Recent research finds no scientific basis for the chemical imbalance theory of depression and calls into question the basis for taking antidepressants.
During National Suicide Prevention Week, the increased risk of suicide from psychiatric drugs – especially antidepressants – should not be overlooked. Though antidepressants are prescribed to alleviate depression, the drugs carry the risks of deepening depression and suicidal thoughts and actions. The FDA website lists “suicidal thinking” as one of the “serious risks” of antidepressants.
The key rationale for prescribing antidepressants – to fix a supposed lack of serotonin or other brain chemical presumed to be the cause of depression – has been called into question by research published in July. The review of reviews, led by Joanna Moncrieff. MD, a British psychiatrist and academic at University College London, concluded that, after decades of brain research, there is still no scientific evidence to support the theory that a low level of serotonin causes depression.
“Our comprehensive review of the major strands of research on serotonin shows there is no convincing evidence that depression is associated with, or caused by, lower serotonin concentrations or activity,” the researchers wrote. “It also calls into question the basis for the use of antidepressants.”
Some 45 million Americans taking antidepressants, many on the basis of this unproven theory, are now in a position to question their physician or other prescriber about taking the drugs and, if they decide to stop taking them, to get help in slowly tapering off the drugs because of the substantial risk of withdrawal symptoms.
The FDA first took action on the increased risk of suicide from antidepressants in 2004, after drug trials found that children and adolescents taking selective serotonin reuptake inhibitor (SSRI) antidepressants were almost twice as likely to have suicidal thoughts or to attempt suicide as those receiving placebos. The FDA required a black box label to be placed on the drugs to warn of this increased risk. In 2007, the FDA expanded the warning to include young adults ages 18 through 24.
More recent research has re-confirmed the validity of the black box warning. Glen I. Spielmans, Ph.D., professor of psychology at Metropolitan State University in Minneapolis, led a study that analyzed data from antidepressant clinical trials to investigate the charge by critics that the black box warning had resulted in more youth suicides because fewer children were taking the drugs.
“Recent data suggest that increasing antidepressant prescriptions are related to more youth suicide attempts and more completed suicides among American children and adolescents.”
– Glen I. Spielmans, PhD, professor of psychology
“Recent data suggest that increasing antidepressant prescriptions are related to more youth suicide attempts and more completed suicides among American children and adolescents,” the researchers concluded, writing in Frontiers in Psychiatry in 2020.
“Based on the sum of this evidence, regulatory warnings regarding antidepressant-linked suicidality are clearly warranted,” they wrote, adding: “When a clear body of evidence points to increased treatment-linked risk, patients and health care providers should be made aware of these risks.”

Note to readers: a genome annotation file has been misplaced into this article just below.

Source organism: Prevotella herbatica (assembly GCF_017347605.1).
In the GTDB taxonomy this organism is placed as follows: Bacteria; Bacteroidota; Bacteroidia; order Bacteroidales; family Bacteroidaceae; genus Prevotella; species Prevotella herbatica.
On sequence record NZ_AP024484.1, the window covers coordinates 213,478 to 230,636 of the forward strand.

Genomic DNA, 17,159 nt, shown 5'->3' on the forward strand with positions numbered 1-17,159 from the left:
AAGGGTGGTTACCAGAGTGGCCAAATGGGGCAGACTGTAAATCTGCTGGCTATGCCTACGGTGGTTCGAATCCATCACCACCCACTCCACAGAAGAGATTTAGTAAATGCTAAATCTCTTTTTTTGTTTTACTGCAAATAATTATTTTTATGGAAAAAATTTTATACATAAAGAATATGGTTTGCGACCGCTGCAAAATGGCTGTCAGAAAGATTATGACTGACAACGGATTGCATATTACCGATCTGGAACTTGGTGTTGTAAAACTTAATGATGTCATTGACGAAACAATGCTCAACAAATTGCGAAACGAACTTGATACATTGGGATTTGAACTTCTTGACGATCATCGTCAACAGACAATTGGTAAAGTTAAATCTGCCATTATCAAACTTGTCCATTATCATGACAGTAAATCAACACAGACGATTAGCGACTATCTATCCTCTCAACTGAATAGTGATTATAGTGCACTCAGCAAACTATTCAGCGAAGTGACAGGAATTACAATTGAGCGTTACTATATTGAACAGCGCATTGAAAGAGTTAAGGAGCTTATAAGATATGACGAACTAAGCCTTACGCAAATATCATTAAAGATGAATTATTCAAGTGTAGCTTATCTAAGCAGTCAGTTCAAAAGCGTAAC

An earlier study from Denmark in 2016 also re-confirmed the risk of antidepressants to children and adolescents. Researchers at the Nordic Cochrane Centre in Copenhagen analyzed data from 70 antidepressant clinical trials and concluded that the drugs double the risk of suicide in children and teens.
In 2006, some 3.3 million children under the age of 25 were on antidepressants. By 2020, the number had grown to more than 5.6 million, an increase of more than 70%. Rising right along with the number of children on antidepressants were the youth suicides in this country. In 2006, a total of 4,408 children under the age of 25 took their own lives, with 219 of these deaths in children 14 years old or younger. By 2019, the number had increased by 47% to 6,500 suicides, with 546 committed by children age 14 or younger, a nearly 150% increase.
While the FDA has not extended the black box warning on antidepressants to adults, research has supported such an expansion of the warning.
In 2016, Andreas Bielefeldt led a team of researchers in conducting a systematic review and meta-analysis of clinical trials in which SSRI and SNRI (serotonin-norepinephrine reuptake inhibitor) antidepressants were given to healthy adult volunteers with no signs of depression. They found that “antidepressants double the risk of suicidality and violence.” Because of the lack of access to the data in some relevant trials, they noted that the harms of antidepressants were undoubtedly underestimated.
Consumers have a right to know about the risk of antidepressants causing deepening depression and suicidal thoughts and actions. Without this vital information, they cannot make fully informed decisions with their physicians about treatment for depression.
CCHR has also long recommended that individuals experiencing depression ask their physician for a complete physical examination with lab tests to discover any underlying physical condition that could be causing the mental symptoms that otherwise might be misdiagnosed as a mental disorder. Many prescription drugs, including antidepressants, are known causes of depression, and a physician should re-evaluate whether to continue prescribing the drugs.
WARNING: Anyone wishing to discontinue an antidepressant is cautioned to do so only under the supervision of a physician because of potentially dangerous withdrawal symptoms.